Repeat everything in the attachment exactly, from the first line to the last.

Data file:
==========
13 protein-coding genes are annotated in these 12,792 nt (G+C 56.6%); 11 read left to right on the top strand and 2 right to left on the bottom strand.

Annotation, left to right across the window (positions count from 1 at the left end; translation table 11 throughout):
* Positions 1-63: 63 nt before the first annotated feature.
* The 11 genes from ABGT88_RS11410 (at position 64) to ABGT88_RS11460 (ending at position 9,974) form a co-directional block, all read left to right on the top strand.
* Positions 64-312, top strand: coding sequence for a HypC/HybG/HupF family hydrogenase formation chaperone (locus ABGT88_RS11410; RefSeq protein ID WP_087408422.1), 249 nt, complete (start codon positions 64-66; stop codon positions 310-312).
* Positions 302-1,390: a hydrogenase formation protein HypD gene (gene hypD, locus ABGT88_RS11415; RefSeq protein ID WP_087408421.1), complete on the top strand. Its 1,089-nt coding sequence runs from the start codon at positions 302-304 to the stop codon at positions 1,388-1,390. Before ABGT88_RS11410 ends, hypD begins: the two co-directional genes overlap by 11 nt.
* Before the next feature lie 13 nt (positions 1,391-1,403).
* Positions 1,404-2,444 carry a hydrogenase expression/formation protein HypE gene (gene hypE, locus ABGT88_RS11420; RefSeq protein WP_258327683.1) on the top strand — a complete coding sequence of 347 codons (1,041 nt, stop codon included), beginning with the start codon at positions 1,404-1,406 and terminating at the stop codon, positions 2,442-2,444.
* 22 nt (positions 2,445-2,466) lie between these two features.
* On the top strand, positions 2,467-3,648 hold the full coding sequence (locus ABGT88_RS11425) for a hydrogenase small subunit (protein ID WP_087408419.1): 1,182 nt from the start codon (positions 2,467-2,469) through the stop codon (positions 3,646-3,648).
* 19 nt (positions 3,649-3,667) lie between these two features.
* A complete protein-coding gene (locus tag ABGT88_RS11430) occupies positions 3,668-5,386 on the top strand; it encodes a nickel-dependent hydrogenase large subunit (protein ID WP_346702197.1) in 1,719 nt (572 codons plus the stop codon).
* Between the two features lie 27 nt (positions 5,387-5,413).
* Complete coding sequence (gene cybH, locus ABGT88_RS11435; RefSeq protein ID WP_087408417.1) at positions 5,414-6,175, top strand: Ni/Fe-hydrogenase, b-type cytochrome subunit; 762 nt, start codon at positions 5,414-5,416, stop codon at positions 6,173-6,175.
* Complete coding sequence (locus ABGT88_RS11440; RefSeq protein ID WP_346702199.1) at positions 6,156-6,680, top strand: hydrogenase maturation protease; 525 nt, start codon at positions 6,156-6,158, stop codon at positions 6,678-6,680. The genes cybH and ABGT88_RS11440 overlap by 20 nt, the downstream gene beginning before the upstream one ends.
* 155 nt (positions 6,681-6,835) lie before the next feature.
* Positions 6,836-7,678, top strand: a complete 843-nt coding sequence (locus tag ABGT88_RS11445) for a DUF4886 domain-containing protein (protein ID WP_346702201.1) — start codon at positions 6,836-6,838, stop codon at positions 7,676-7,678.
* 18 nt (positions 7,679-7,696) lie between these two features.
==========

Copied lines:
13 protein-coding genes are annotated in these 12,792 nt (G+C 56.6%); 11 read left to right on the top strand and 2 right to left on the bottom strand.

Annotation, left to right across the window (positions count from 1 at the left end; translation table 11 throughout):
* Positions 1-63: 63 nt before the first annotated feature.
* The 11 genes from ABGT88_RS11410 (at position 64) to ABGT88_RS11460 (ending at position 9,974) form a co-directional block, all read left to right on the top strand.
* Positions 64-312, top strand: coding sequence for a HypC/HybG/HupF family hydrogenase formation chaperone (locus ABGT88_RS11410; RefSeq protein ID WP_087408422.1), 249 nt, complete (start codon positions 64-66; stop codon positions 310-312).
* Positions 302-1,390: a hydrogenase formation protein HypD gene (gene hypD, locus ABGT88_RS11415; RefSeq protein ID WP_087408421.1), complete on the top strand. Its 1,089-nt coding sequence runs from the start codon at positions 302-304 to the stop codon at positions 1,388-1,390. Before ABGT88_RS11410 ends, hypD begins: the two co-directional genes overlap by 11 nt.
* Before the next feature lie 13 nt (positions 1,391-1,403).
* Positions 1,404-2,444 carry a hydrogenase expression/formation protein HypE gene (gene hypE, locus ABGT88_RS11420; RefSeq protein WP_258327683.1) on the top strand — a complete coding sequence of 347 codons (1,041 nt, stop codon included), beginning with the start codon at positions 1,404-1,406 and terminating at the stop codon, positions 2,442-2,444.
* 22 nt (positions 2,445-2,466) lie between these two features.
* On the top strand, positions 2,467-3,648 hold the full coding sequence (locus ABGT88_RS11425) for a hydrogenase small subunit (protein ID WP_087408419.1): 1,182 nt from the start codon (positions 2,467-2,469) through the stop codon (positions 3,646-3,648).
* 19 nt (positions 3,649-3,667) lie between these two features.
* A complete protein-coding gene (locus tag ABGT88_RS11430) occupies positions 3,668-5,386 on the top strand; it encodes a nickel-dependent hydrogenase large subunit (protein ID WP_346702197.1) in 1,719 nt (572 codons plus the stop codon).
* Between the two features lie 27 nt (positions 5,387-5,413).
* Complete coding sequence (gene cybH, locus ABGT88_RS11435; RefSeq protein ID WP_087408417.1) at positions 5,414-6,175, top strand: Ni/Fe-hydrogenase, b-type cytochrome subunit; 762 nt, start codon at positions 5,414-5,416, stop codon at positions 6,173-6,175.
* Complete coding sequence (locus ABGT88_RS11440; RefSeq protein ID WP_346702199.1) at positions 6,156-6,680, top strand: hydrogenase maturation protease; 525 nt, start codon at positions 6,156-6,158, stop codon at positions 6,678-6,680. The genes cybH and ABGT88_RS11440 overlap by 20 nt, the downstream gene beginning before the upstream one ends.
* 155 nt (positions 6,681-6,835) lie before the next feature.
* Positions 6,836-7,678, top strand: a complete 843-nt coding sequence (locus tag ABGT88_RS11445) for a DUF4886 domain-containing protein (protein ID WP_346702201.1) — start codon at positions 6,836-6,838, stop codon at positions 7,676-7,678.
* 18 nt (positions 7,679-7,696) lie between these two features.